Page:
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    iroquois indian serving union forces in the civil warNative American policy changed drastically following the Civil War. Reformers felt that the policy of pushing Native Americans on to reservations was too strict while industrialists, who were worried about their property and resources, regarded assimilation, the cultural absorption of the American Indians into “white America” to be the singular long-term strategy for assuring Native American survival. In 1871 the government enacted a critical law proclaiming that the United States would not deal with Native American tribes as independent entities.

    This legislation signaled a drastic shift in the government’s relationship with the native peoples – Congress now considered the Native Americans, not as countries outside of its jurisdiction, but as wards of the government. By making Native Americans wards of the U.S. government, Congress concluded that it would be better to make the policy of assimilation a widely acknowledged part of the cultural mainstream of America.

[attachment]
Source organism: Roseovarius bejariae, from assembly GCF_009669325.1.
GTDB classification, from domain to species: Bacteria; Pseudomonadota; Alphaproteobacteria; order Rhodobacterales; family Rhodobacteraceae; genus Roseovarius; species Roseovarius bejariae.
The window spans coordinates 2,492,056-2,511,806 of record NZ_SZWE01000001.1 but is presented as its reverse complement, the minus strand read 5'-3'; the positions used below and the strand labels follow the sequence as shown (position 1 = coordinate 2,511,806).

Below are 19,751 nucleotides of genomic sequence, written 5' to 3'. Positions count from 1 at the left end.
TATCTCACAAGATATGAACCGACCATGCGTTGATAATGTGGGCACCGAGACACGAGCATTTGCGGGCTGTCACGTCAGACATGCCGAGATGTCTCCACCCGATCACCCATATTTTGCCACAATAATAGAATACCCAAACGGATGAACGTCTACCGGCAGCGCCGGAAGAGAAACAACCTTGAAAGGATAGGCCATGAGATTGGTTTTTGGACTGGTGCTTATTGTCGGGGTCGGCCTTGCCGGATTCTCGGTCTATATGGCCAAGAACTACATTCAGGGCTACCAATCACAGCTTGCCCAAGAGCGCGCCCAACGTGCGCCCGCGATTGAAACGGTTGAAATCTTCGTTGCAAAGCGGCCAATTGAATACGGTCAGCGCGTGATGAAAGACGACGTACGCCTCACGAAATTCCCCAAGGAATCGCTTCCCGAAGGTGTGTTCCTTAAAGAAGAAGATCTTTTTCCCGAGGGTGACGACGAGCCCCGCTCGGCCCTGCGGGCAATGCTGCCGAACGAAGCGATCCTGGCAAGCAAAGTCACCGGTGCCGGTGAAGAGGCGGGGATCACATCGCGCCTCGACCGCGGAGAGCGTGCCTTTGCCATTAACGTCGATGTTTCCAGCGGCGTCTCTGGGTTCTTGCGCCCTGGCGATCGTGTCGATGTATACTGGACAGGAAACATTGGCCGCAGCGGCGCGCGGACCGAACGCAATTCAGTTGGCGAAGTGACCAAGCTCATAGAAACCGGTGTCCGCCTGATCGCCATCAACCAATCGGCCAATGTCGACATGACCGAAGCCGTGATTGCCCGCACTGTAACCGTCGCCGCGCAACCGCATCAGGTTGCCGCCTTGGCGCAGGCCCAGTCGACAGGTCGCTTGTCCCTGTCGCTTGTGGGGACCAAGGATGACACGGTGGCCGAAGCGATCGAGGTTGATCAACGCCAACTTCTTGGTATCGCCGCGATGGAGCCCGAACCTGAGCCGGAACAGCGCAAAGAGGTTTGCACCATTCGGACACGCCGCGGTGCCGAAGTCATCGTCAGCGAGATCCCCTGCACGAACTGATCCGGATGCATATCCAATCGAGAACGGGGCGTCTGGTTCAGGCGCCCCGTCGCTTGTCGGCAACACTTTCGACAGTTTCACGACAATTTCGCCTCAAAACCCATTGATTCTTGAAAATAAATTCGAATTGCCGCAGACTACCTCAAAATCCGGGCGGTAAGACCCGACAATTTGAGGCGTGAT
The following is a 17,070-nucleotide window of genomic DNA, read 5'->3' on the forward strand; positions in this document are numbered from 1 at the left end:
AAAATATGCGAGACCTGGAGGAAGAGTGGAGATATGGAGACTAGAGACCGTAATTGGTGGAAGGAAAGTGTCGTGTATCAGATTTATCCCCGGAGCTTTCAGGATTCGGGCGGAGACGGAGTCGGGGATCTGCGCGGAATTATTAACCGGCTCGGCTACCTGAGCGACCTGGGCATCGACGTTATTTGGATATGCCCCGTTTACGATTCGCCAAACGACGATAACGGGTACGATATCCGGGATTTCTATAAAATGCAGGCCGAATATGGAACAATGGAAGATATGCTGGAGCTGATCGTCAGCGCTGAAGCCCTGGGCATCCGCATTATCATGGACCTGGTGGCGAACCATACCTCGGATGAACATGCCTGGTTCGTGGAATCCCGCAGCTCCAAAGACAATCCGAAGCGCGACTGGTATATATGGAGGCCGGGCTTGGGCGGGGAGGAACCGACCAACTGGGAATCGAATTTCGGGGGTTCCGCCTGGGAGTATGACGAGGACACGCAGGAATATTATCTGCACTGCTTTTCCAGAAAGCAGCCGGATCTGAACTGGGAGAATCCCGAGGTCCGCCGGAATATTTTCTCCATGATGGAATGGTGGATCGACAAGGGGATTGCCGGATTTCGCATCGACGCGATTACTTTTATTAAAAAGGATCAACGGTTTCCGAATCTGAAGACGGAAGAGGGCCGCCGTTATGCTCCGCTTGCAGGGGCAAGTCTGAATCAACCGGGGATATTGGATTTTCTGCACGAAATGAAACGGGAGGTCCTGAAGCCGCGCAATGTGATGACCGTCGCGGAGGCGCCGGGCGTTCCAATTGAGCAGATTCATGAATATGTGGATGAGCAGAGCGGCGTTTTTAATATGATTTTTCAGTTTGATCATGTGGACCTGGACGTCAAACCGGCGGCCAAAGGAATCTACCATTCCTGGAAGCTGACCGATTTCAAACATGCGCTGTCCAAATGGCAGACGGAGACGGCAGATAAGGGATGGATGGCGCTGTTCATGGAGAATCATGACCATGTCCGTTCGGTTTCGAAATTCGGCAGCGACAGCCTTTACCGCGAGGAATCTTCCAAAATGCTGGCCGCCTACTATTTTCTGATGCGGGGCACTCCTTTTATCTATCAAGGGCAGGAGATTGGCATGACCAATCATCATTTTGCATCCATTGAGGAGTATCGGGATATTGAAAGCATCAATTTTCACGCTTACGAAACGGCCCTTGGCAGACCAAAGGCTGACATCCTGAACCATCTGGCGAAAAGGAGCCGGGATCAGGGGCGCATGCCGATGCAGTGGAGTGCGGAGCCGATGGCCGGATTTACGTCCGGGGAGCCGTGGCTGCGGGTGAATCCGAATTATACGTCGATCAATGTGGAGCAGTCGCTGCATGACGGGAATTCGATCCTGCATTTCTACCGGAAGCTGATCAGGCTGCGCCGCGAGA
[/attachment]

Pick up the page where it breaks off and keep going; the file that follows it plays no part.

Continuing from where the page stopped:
More On American Indian History


    Many U.S. government officials considered assimilation as the most effective answer to what they viewed as “the Indian problem,” and the sole permanent means of protecting U.S. interests in the West and the survival of the American Indians. In order to accomplish this, the government pushed Native Americans to relocate out of their traditional dwellings, move into wooden homes and become farmers.

    The federal government passed laws that forced Native Americans to abandon their usual appearance and way of living. Some laws banned customary religious practices while others ordered Indian men to cut their long locks. Agents on more than two-thirds of American Indian reservations set up courts to enforce federal regulations that often banned traditional ethnic and religious practices.